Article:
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The Clark County Commission will vote on a development plan that could bring 5,000 new homes to Red Rock Canyon. The vote was planned for Dec. 7 but has been postponed.
Heather Fisher is the president of Save Red Rock. She told KNPR's State of Nevada that if the county approves plans, her organization will sue to try to stop development on Blue Diamond Hill.
“The thing that this development would do to hurt Red Rock Canyon is bring the city to the canyon," she said.
Ron Krater, a spokesman for Blue Diamond Hill, told KNPR's State of Nevada that the land in question has been "highly impacted" by mining activities. He says changing the zoning from rural to high-density would allow a diverse village to be built, which he says would improve the area.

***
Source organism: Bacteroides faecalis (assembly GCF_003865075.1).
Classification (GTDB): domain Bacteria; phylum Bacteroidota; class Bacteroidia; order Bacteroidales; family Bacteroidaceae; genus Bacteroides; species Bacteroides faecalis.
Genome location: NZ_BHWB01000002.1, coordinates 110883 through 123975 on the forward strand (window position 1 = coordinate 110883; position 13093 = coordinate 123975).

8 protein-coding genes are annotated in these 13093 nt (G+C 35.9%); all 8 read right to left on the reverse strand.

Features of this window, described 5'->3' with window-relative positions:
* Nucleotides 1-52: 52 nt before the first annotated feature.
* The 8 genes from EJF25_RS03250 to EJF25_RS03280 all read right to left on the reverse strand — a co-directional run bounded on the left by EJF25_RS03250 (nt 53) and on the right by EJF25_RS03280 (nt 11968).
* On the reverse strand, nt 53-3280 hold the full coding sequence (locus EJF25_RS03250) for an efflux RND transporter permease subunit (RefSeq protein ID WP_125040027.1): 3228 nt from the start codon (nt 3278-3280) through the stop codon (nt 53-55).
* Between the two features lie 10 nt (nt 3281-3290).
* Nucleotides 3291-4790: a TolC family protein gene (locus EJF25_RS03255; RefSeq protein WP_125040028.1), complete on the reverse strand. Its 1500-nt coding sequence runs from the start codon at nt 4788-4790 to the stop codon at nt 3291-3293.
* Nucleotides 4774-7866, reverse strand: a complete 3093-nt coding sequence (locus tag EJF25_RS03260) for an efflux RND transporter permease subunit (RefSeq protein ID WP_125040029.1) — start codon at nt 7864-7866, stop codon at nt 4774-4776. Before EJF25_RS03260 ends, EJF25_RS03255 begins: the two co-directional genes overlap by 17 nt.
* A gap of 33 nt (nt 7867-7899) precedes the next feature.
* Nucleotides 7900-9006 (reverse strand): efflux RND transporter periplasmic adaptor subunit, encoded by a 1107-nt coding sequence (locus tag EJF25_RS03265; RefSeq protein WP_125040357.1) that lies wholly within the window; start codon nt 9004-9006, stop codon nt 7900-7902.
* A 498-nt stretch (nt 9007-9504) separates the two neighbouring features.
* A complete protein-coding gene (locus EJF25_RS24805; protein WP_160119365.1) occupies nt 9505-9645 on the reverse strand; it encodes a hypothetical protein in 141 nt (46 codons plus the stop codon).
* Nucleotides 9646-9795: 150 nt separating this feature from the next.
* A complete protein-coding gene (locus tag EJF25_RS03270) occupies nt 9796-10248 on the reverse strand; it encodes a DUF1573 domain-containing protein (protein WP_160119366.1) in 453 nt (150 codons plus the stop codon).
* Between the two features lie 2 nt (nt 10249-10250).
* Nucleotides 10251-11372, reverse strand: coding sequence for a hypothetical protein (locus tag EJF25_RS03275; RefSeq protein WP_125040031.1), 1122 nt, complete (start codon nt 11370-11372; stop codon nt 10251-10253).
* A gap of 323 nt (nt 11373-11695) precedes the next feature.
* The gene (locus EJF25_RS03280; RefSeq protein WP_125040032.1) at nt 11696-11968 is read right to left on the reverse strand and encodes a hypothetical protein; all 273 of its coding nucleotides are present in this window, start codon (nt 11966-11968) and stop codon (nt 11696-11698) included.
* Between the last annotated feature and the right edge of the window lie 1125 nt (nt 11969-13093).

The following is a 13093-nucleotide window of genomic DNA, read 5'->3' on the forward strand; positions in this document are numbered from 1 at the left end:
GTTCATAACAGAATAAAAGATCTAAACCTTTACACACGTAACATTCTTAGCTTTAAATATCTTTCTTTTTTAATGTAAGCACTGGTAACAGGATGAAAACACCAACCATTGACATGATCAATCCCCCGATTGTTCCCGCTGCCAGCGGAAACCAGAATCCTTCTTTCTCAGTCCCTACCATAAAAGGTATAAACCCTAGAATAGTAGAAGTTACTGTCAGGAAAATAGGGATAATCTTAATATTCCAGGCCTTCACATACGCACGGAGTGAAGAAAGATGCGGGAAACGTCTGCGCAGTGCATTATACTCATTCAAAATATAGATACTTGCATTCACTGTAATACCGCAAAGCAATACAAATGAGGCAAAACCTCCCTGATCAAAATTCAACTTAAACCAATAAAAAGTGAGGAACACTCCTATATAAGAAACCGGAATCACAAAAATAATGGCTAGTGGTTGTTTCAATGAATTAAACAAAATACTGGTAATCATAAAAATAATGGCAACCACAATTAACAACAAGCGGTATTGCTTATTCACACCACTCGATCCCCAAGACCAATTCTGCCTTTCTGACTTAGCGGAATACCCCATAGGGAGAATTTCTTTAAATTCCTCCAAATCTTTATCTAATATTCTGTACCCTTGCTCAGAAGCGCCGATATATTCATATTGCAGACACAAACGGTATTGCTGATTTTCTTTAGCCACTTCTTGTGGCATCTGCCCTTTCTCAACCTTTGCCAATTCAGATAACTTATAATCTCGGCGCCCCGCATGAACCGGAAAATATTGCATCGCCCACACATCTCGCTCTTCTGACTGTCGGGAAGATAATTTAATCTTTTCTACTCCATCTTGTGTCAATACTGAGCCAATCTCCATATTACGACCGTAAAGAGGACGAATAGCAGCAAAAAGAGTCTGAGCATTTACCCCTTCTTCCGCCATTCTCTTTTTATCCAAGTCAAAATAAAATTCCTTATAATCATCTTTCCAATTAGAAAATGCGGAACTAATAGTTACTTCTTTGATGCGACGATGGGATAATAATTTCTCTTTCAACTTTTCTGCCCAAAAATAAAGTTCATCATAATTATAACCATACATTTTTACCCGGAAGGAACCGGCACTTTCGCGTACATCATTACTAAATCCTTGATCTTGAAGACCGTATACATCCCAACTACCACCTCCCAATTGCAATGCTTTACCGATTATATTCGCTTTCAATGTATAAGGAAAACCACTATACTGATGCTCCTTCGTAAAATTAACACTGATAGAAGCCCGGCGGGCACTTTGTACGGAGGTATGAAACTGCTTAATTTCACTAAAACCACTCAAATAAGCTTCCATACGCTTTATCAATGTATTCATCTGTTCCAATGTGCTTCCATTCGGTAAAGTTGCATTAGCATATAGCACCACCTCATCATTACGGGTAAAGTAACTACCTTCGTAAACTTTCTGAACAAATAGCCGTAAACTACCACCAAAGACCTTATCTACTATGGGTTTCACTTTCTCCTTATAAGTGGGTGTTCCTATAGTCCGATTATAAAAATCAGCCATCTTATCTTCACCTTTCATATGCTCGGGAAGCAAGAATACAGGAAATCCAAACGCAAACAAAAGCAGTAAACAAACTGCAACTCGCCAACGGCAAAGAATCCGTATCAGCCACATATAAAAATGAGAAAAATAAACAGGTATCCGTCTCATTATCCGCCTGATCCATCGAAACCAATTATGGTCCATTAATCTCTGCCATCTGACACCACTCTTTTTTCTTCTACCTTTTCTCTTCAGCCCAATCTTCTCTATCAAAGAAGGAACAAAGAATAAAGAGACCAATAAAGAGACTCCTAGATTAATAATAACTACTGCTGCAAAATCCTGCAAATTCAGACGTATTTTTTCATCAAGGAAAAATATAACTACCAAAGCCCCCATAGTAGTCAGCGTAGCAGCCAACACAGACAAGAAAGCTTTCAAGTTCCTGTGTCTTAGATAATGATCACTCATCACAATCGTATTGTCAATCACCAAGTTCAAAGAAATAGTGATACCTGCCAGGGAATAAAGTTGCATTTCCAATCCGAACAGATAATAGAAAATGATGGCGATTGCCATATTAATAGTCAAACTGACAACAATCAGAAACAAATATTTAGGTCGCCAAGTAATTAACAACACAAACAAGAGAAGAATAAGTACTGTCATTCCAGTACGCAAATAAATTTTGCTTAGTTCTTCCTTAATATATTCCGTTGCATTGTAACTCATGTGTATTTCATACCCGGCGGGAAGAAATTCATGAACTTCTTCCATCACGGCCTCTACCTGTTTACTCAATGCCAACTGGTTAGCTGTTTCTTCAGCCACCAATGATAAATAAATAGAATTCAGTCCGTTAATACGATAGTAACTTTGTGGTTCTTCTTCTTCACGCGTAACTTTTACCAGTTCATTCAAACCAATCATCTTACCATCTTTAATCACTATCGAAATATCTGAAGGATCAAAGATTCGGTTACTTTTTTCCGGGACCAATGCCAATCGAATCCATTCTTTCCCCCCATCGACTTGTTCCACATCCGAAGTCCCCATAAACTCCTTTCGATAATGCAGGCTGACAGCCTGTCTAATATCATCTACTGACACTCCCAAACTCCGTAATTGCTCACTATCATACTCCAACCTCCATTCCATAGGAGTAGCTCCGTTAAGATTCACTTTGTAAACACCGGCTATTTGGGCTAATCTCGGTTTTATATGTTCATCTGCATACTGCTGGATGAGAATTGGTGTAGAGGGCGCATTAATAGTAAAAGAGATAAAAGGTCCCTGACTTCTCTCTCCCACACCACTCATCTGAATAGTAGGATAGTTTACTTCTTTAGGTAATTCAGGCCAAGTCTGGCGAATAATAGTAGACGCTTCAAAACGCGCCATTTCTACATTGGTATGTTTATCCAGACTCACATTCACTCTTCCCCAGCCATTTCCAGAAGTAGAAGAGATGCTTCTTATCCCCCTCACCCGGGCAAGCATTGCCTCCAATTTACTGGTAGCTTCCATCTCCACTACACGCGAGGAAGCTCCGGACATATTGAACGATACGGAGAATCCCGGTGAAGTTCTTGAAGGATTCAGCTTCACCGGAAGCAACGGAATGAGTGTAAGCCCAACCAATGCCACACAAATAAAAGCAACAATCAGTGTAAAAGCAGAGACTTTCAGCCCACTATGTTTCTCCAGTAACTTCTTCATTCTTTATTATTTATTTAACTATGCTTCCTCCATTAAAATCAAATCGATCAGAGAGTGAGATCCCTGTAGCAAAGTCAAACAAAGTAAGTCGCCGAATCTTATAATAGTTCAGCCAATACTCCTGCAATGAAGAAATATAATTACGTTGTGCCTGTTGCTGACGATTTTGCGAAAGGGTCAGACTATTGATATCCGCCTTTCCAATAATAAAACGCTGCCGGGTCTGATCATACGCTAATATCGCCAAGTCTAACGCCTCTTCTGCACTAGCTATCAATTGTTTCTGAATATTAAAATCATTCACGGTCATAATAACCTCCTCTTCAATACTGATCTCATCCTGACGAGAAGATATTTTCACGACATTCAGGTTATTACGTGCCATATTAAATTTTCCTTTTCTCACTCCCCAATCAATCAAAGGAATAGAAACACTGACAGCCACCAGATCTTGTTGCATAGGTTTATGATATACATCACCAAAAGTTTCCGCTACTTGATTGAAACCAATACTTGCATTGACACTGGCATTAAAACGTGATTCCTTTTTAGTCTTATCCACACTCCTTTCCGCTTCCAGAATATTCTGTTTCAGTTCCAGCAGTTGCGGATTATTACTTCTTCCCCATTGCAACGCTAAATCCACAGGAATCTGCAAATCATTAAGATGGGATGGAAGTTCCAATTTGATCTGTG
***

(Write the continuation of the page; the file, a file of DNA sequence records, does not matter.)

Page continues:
Opponents disagree. They do not want to see zoning changed on Blue Diamond Hill.
Fisher admits that Gypsum Resources, which owns the land, can build homes there under the current rural zoning rules of one home per two acres of land, but she argues switching to high-density zoning is not appropriate for the area.
“We are fighting this request to increase the zoning by 500 percent,” Fisher said.
Opponents say the project will bring extra traffic to the scenic byway Highway 159, which loops from the Red Rock Canyon visitor's center around the western side of Blue Diamond Hill and back to meet up with Highway 160 in the valley's south western edge near Mountain's Edge and Rhodes Ranch.
Developers plan to build an access road that avoids Highway 159 but Fisher is skeptical. She believes the project will increase traffic along the scenic byway.
“The housing development is not a bad plan," she said. "It is a good plan, and it would be a great plan anywhere but in Red Rock Canyon.”
For Fisher, the fight is personal. A friend of hers was hit by a construction truck and killed while riding a bicycle on the scenic byway. She is concerned increased traffic will put even more people at risk.
From Desert Companion: Community: Red Rock reboot
Heather Fisher, president, Save Red Rock